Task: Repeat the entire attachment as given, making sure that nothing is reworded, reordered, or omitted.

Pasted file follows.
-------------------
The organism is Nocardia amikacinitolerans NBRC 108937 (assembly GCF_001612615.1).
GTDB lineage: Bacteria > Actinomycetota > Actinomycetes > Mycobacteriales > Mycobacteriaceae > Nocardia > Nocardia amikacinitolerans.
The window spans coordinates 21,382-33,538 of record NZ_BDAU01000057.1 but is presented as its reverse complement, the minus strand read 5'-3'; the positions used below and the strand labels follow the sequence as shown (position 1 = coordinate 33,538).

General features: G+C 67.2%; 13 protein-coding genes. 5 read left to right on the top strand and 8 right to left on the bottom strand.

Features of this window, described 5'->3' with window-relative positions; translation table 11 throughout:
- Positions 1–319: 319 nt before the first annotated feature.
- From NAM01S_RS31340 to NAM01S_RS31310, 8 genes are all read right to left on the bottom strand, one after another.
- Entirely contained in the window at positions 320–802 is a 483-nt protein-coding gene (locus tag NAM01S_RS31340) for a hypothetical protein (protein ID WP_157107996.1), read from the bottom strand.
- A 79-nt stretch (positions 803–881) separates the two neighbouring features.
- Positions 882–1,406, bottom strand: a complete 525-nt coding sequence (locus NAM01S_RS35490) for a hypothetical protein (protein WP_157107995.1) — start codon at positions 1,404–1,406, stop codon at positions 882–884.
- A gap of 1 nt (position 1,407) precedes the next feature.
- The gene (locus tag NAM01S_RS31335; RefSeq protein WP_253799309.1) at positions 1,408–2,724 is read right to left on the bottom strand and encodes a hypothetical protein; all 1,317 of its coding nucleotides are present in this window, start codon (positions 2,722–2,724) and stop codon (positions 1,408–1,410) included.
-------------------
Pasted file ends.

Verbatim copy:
The organism is Nocardia amikacinitolerans NBRC 108937 (assembly GCF_001612615.1).
GTDB lineage: Bacteria > Actinomycetota > Actinomycetes > Mycobacteriales > Mycobacteriaceae > Nocardia > Nocardia amikacinitolerans.
The window spans coordinates 21,382-33,538 of record NZ_BDAU01000057.1 but is presented as its reverse complement, the minus strand read 5'-3'; the positions used below and the strand labels follow the sequence as shown (position 1 = coordinate 33,538).

General features: G+C 67.2%; 13 protein-coding genes. 5 read left to right on the top strand and 8 right to left on the bottom strand.

Features of this window, described 5'->3' with window-relative positions; translation table 11 throughout:
- Positions 1–319: 319 nt before the first annotated feature.
- From NAM01S_RS31340 to NAM01S_RS31310, 8 genes are all read right to left on the bottom strand, one after another.
- Entirely contained in the window at positions 320–802 is a 483-nt protein-coding gene (locus tag NAM01S_RS31340) for a hypothetical protein (protein ID WP_157107996.1), read from the bottom strand.
- A 79-nt stretch (positions 803–881) separates the two neighbouring features.
- Positions 882–1,406, bottom strand: a complete 525-nt coding sequence (locus NAM01S_RS35490) for a hypothetical protein (protein WP_157107995.1) — start codon at positions 1,404–1,406, stop codon at positions 882–884.
- A gap of 1 nt (position 1,407) precedes the next feature.
- The gene (locus tag NAM01S_RS31335; RefSeq protein WP_253799309.1) at positions 1,408–2,724 is read right to left on the bottom strand and encodes a hypothetical protein; all 1,317 of its coding nucleotides are present in this window, start codon (positions 2,722–2,724) and stop codon (positions 1,408–1,410) included.